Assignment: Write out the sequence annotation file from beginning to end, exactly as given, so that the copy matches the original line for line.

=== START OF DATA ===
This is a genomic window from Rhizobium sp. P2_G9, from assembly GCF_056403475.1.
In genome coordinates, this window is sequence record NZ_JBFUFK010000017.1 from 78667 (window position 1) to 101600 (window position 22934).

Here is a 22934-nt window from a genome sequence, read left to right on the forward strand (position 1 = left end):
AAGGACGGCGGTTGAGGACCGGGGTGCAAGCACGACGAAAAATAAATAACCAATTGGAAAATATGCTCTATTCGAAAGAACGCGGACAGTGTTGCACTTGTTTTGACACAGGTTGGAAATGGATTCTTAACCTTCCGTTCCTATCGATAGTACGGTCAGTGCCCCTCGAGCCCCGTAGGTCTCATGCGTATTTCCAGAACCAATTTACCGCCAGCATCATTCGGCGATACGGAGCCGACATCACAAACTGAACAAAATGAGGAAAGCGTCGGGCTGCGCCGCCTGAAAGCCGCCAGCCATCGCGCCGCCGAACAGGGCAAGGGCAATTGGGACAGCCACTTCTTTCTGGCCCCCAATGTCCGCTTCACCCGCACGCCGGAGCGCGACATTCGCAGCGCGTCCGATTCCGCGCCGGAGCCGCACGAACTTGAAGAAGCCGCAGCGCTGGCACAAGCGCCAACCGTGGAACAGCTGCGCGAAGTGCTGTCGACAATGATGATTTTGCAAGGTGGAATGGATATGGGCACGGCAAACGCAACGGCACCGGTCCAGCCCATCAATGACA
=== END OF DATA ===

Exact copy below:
This is a genomic window from Rhizobium sp. P2_G9, from assembly GCF_056403475.1.
In genome coordinates, this window is sequence record NZ_JBFUFK010000017.1 from 78667 (window position 1) to 101600 (window position 22934).

Here is a 22934-nt window from a genome sequence, read left to right on the forward strand (position 1 = left end):
AAGGACGGCGGTTGAGGACCGGGGTGCAAGCACGACGAAAAATAAATAACCAATTGGAAAATATGCTCTATTCGAAAGAACGCGGACAGTGTTGCACTTGTTTTGACACAGGTTGGAAATGGATTCTTAACCTTCCGTTCCTATCGATAGTACGGTCAGTGCCCCTCGAGCCCCGTAGGTCTCATGCGTATTTCCAGAACCAATTTACCGCCAGCATCATTCGGCGATACGGAGCCGACATCACAAACTGAACAAAATGAGGAAAGCGTCGGGCTGCGCCGCCTGAAAGCCGCCAGCCATCGCGCCGCCGAACAGGGCAAGGGCAATTGGGACAGCCACTTCTTTCTGGCCCCCAATGTCCGCTTCACCCGCACGCCGGAGCGCGACATTCGCAGCGCGTCCGATTCCGCGCCGGAGCCGCACGAACTTGAAGAAGCCGCAGCGCTGGCACAAGCGCCAACCGTGGAACAGCTGCGCGAAGTGCTGTCGACAATGATGATTTTGCAAGGTGGAATGGATATGGGCACGGCAAACGCAACGGCACCGGTCCAGCCCATCAATGACA